Inflation marches ahead, record VAT collections and oil production slumps, bearish trends across fixed income
The week that was (June 14-17)
Inflation continues to rise on galloping diesel and food prices: The National Bureau of Statistics reported that headline inflation jumped in May to 17.71% (April: 16.82%) just below the lower end of my call (17.75%-17.85%). Looking at the sub-parts, while food inflation remained high 19.5% due to adverse base effects as the m/m reading was flat from the prior month at 2%, the real concern is the run-up in the two NBS measures of core-inflation which showed pressures in the monthly indices (1.8-1.9%). Assuming this run-rate continues, headline inflation could easily blow past 20% in the coming months. Diesel prices continued to track higher (+2.5% m/m to NGN671/litre)
Record VAT numbers in Q1 2022 driven by local and imported VAT: The NBS published value added tax (VAT) collection numbers for Q1 2022 which in line with CIT numbers reported last week showed 18% y/y (+4.4% q/q) increase in VAT collections to a record high of NGN589billion. As a share of the economy, VAT numbers inched up to 1.3% of GDP (2021: 1.2% of GDP). Looking across, higher local VAT receipts (+53% y/y to NGN344billion) was central to the overall growth as non-import foreign VAT declined (-31% y/y to NGN118billion) while import VAT was up 27% y/y to NGN127billion. The decline in foreign VAT is puzzling as many technology firms introduced VAT collections on Nigerian services over the period following Nigeria’s decision to hold out on the global OECD deal. Interestingly foreign CIT (which reflects the component of profits by global firms attributable to a presence in Nigeria) jumped in the Q1 2022.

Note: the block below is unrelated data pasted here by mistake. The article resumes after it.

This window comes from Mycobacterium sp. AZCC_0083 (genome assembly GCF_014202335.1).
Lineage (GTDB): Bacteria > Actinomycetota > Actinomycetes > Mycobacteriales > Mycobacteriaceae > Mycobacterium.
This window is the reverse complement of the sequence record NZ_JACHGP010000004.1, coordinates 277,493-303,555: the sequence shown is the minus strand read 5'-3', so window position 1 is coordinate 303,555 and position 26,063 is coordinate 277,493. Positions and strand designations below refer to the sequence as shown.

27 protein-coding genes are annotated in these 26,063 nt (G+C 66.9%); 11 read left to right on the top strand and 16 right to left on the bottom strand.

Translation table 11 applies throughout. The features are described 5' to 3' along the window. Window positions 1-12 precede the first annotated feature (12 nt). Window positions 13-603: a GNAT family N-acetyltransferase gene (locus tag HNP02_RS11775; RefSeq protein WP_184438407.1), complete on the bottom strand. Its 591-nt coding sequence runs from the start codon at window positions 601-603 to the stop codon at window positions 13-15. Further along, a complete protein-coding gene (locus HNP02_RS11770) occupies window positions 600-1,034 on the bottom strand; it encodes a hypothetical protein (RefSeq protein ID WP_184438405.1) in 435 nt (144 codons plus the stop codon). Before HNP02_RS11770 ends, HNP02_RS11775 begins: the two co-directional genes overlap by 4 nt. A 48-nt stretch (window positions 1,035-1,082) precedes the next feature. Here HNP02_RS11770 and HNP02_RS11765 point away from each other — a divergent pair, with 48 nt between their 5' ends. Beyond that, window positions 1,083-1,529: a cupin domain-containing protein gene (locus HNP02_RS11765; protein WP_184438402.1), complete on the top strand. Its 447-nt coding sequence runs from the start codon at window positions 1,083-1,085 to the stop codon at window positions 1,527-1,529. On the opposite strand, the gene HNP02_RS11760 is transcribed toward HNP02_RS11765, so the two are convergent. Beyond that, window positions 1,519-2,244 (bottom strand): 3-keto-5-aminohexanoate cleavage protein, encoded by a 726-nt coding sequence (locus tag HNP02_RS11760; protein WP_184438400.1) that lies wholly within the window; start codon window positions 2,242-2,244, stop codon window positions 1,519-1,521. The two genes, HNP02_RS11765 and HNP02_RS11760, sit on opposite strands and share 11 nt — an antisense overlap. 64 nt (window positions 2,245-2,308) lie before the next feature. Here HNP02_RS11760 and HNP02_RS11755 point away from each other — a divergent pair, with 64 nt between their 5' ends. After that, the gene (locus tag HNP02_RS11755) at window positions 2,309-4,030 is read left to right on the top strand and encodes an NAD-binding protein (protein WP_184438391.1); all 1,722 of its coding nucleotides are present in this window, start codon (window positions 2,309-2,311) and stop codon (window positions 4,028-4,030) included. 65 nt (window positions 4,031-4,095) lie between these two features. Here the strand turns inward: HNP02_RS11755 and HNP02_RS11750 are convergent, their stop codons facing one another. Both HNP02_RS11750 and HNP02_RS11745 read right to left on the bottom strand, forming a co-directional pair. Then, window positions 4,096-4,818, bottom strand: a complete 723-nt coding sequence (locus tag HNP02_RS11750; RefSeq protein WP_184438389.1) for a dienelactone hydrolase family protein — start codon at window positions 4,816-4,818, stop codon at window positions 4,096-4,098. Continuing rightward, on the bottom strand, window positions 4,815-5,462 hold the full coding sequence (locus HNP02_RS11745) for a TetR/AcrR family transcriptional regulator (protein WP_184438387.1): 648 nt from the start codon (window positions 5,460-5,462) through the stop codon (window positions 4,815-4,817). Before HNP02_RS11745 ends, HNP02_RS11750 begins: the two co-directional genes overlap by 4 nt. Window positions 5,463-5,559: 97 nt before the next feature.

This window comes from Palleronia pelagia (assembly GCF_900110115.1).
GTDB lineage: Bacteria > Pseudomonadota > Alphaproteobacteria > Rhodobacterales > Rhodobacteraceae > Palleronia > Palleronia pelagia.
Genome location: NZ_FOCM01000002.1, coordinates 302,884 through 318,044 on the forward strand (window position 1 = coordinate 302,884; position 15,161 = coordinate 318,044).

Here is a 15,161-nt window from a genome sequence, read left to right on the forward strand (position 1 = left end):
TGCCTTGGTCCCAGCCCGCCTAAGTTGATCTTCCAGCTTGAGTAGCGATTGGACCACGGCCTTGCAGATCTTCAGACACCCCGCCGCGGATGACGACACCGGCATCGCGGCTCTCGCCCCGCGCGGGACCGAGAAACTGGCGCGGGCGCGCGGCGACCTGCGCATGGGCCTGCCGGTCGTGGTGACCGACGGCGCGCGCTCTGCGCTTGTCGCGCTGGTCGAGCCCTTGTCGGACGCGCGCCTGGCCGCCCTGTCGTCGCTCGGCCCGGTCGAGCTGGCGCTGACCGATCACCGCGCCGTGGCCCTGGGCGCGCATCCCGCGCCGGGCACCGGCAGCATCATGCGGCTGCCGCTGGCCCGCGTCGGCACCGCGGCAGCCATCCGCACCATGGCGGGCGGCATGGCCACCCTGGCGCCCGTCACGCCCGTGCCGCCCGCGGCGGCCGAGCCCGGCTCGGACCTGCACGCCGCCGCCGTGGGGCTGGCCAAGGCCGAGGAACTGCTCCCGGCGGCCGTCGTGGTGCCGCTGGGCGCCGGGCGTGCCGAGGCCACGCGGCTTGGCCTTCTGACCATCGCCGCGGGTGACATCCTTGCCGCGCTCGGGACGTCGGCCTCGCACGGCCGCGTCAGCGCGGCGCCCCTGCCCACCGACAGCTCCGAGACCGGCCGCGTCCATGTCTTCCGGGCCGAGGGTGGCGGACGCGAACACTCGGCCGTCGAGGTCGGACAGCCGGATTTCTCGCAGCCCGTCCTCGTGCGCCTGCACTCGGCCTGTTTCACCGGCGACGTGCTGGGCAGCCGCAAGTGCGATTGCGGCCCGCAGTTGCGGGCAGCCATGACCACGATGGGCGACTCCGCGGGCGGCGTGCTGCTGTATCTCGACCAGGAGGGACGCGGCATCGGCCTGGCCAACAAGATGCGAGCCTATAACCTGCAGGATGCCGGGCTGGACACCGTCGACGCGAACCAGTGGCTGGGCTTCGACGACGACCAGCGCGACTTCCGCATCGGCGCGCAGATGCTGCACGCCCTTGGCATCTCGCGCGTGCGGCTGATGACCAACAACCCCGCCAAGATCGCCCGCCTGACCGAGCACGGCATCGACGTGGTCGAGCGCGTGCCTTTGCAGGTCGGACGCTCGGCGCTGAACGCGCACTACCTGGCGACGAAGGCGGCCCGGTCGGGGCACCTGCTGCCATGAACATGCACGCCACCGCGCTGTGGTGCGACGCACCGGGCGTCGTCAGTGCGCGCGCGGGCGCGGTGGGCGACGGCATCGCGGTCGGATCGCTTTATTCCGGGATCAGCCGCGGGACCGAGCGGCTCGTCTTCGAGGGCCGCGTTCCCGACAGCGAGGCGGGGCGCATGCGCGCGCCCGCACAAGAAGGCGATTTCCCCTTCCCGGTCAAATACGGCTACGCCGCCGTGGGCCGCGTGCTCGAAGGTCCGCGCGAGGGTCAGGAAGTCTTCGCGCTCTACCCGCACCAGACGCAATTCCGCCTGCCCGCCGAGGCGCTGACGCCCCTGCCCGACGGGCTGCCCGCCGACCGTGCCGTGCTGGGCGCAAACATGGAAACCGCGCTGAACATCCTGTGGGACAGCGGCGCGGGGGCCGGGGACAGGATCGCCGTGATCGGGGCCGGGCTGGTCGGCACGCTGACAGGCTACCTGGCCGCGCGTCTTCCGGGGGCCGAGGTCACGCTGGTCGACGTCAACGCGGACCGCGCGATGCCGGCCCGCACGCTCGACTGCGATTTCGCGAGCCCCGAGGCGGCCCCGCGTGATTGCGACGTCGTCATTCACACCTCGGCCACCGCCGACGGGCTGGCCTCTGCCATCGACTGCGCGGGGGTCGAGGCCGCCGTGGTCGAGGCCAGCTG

Figure 1: VAT collections
Source: NBS, FIRS
Nigeria’s oil production declined further in May 2022, pressures along main export terminals: Data from the Nigeria Upstream Petroleum Regulatory Commission (NUPRC) showed that oil production (including condensates) slumped further in May 2022 (-14% m/m to 1.28mbpd). Looking at the data pressures remained along the main onshore export terminals in particular Qua Iboe (-46% m/m to 89kbpd), Forcados (-36% to 167kbpd) and Bonny (-34% m/m to 41kbpd). These declines suggest no let-up in the disruptions/break-ins along the pipelines linked to theft. To put in context, in January 2020, output along Qua Iboe, Forcados and Bonny stood at 229kbpd, 268kbpd and 262kbpd respectively when Nigeria was averaging 2.1mbpd. Offshore platforms steadied over the period posting mild increases (+1-3% m/m) though output from Erha fell 39% to 42kbpd. Nigeria’s main benchmark BonnyLight averaged USD117/bbl in May implying lost value of USD782million.
Figure 2: Nigeria – Oil Production by Field
Bear curve flattening continues as front-end yields continue to rise vs sluggish trends along bonds: Following FX debits and relative thin maturities, system liquidity was relative tight with interbank rates at at 10-11%. Bearish sentiments continued to dominate the NTB space with yields up between 45-50bps even though the CBN, on behalf of the DMO, broke with trend by ignoring strong demand at the auction to exactly sell the NGN35billion on offer at lower stop rates of 2.49% (previously 2.50%), 3.79% (previously 3.84%), and 6.07% (previously 6.44%). Bonds closed the week on a bearish note as investors positioned ahead of the auction with yields up by around 5bps on average.
The week ahead (June 20-24)
Market focus shifts to the June 2022 FGN auction where the DMO will look to sell NGN225billion worth of bonds evenly across the FGN 2025, FGN 2032 and FGN 2042 which closed Friday in secondary market trading at 10.10%, 12.63% and 13.15% respectively. Debt markets are smelling blood in the light of progressively higher inflation readings and the front-end sell-off, I expect the auction to close higher than last: 2025 (10.0-10.2), 2032 (12.65-12.75) and 2042 (13.15-13.25).